In the previous lesson, I told you about my fiancé’s lost earrings and the challenge of discovering English.
If you haven’t read it yet, click here to read it…
Like I said before… Discovering English is a great way to learn, and it works best when you know what you’re looking for and when you’re looking in the right place.
Let’s use grammar as an example.
There are two main philosophies when it comes to learning grammar:
Let’s look at these two philosophies in a bit more detail.
The first one, ignore grammar, is usually used by ‘fluency coaches’ to attract people who want to speak English quickly. The idea is simple: You just ‘say what you hear’. You’ll speak quickly, but you won’t really be able to make English your own. You’ll just copy what you’ve heard.
If you use the ‘ignore grammar’ philosophy, you only know where to look.
The second one, learn all the grammar, is something that teachers with textbookitis* and people who like rules use. Basically, you get a textbook or watch a video where they explain each rule in detail, and then you do some exercises. Sure, you’ll learn all about the tenses, but when it comes to using the language… well, you’ll probably freeze up trying to speak.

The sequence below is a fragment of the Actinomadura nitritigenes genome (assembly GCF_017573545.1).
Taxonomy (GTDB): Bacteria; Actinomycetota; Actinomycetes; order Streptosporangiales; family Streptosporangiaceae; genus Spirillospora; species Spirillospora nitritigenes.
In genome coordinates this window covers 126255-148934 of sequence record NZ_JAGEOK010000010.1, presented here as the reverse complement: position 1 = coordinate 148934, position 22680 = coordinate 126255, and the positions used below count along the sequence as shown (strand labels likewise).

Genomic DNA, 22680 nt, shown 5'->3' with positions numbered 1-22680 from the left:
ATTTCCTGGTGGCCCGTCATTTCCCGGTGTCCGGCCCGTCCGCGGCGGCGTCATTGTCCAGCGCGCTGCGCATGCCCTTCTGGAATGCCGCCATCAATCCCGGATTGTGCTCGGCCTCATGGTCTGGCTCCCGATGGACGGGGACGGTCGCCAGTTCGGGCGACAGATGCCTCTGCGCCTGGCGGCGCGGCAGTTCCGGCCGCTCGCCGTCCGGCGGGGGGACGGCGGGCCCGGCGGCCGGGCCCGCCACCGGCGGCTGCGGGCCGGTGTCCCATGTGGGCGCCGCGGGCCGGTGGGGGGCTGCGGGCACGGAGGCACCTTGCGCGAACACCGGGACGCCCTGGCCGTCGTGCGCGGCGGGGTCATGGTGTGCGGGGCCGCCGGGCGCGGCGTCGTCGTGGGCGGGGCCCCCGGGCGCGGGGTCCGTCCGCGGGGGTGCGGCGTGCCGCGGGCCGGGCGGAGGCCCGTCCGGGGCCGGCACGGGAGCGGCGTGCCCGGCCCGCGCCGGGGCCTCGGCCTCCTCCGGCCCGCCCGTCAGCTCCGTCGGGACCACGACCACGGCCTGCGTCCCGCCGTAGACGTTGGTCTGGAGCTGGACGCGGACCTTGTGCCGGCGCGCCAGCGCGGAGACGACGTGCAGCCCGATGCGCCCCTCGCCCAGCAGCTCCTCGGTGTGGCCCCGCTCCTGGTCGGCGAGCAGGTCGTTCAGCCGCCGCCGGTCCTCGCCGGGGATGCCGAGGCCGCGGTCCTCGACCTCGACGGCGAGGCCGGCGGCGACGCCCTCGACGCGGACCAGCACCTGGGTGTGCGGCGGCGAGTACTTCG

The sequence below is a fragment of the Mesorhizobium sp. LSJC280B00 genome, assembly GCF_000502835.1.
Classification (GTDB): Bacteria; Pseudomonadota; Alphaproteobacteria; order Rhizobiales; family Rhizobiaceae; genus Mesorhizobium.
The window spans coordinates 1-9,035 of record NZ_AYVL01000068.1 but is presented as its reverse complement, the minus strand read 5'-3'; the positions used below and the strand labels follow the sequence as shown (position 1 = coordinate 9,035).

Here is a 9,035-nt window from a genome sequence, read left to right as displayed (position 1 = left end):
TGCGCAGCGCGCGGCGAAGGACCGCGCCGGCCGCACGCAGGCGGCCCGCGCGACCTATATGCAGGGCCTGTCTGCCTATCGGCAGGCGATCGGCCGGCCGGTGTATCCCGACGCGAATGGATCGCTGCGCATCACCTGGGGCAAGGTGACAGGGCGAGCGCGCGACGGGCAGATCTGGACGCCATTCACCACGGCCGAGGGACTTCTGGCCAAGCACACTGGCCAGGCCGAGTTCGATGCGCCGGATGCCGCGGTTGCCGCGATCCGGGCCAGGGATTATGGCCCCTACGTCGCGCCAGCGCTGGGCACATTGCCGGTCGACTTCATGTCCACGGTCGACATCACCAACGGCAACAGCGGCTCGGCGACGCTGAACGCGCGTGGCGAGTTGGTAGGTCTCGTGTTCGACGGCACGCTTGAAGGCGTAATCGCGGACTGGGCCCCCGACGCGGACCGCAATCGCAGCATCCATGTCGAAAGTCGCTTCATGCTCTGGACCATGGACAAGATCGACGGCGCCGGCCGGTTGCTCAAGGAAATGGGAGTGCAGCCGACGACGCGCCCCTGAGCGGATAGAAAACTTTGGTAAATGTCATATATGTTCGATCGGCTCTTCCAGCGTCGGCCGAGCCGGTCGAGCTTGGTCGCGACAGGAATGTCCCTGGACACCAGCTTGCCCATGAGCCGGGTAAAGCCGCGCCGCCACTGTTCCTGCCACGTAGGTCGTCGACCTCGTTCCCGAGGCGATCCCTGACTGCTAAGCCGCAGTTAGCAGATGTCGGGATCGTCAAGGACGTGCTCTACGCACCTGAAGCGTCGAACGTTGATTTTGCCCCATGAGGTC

If you use this one, you only know what to look for.
So what can you do?
Well, it’s all about finding that ‘happy English learning place’ where you can find the language that you need, and then practice it:
It’s simple in theory, and it’s definitely effective… but it might take you some time to do it all.
To make this process easier and shorter, I’m working on a new English learning project. I’m calling the project ‘the Difference’ for now. It’s going to focus on advanced and higher level English, deeper language analysis and more. One of the things I’ll be doing is creating a ‘happy English learning place’ where I’ll show you what to look for and where to find it.
If you’re interested in learning more about this new project, you know what to do:
Ps. ‘The Difference‘ will come with a price. The high level English learning, the language analyses, & the amount of love, care and effort that I’m putting into it demands that there must be a fee. Still interested? Join the notification list above ^
* Textbookitis – This is a term I made up to describe teachers who sound like they’ve eaten a grammar textbook.
Sam is the founder and creator of English For Study. He's also a lecturer in EAP/Academic English. Apart from making Academic English easy, he likes learning languages, lifting weights and eating good food.